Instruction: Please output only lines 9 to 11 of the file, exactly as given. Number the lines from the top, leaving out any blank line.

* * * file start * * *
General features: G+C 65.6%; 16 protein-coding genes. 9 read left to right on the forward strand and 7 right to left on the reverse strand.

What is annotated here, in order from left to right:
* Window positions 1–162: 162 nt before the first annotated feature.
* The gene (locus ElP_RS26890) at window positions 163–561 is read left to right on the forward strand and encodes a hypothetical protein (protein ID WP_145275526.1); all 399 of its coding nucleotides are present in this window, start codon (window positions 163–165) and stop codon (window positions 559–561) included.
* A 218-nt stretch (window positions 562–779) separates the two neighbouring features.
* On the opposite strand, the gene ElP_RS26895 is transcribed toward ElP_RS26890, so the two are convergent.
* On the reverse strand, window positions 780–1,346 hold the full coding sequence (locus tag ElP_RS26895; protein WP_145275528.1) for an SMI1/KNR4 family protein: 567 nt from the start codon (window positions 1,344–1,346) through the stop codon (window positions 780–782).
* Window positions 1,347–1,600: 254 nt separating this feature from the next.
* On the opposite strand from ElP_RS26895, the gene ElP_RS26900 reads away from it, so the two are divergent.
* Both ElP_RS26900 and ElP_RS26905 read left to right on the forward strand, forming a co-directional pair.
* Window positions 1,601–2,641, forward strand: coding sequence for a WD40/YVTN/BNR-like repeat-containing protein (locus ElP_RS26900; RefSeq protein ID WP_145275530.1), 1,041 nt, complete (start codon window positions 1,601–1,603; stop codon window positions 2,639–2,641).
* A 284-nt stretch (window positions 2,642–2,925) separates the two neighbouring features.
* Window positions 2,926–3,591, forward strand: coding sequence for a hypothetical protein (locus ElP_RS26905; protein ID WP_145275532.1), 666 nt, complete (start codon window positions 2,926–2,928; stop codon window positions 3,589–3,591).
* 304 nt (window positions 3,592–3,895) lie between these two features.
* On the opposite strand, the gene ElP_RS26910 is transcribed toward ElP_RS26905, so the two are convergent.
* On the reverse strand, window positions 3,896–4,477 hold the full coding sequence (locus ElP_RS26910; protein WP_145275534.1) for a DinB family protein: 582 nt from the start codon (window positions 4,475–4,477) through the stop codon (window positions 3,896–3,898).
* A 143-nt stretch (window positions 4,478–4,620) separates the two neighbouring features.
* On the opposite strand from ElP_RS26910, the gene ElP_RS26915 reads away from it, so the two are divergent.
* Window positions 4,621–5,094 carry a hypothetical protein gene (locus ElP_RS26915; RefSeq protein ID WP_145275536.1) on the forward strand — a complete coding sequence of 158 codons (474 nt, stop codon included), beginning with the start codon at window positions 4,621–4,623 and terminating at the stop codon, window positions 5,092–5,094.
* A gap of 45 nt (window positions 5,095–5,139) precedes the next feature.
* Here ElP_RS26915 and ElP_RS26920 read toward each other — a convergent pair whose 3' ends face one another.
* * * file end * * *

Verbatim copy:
* On the opposite strand from ElP_RS26895, the gene ElP_RS26900 reads away from it, so the two are divergent.
* Both ElP_RS26900 and ElP_RS26905 read left to right on the forward strand, forming a co-directional pair.
* Window positions 1,601–2,641, forward strand: coding sequence for a WD40/YVTN/BNR-like repeat-containing protein (locus ElP_RS26900; RefSeq protein ID WP_145275530.1), 1,041 nt, complete (start codon window positions 1,601–1,603; stop codon window positions 2,639–2,641).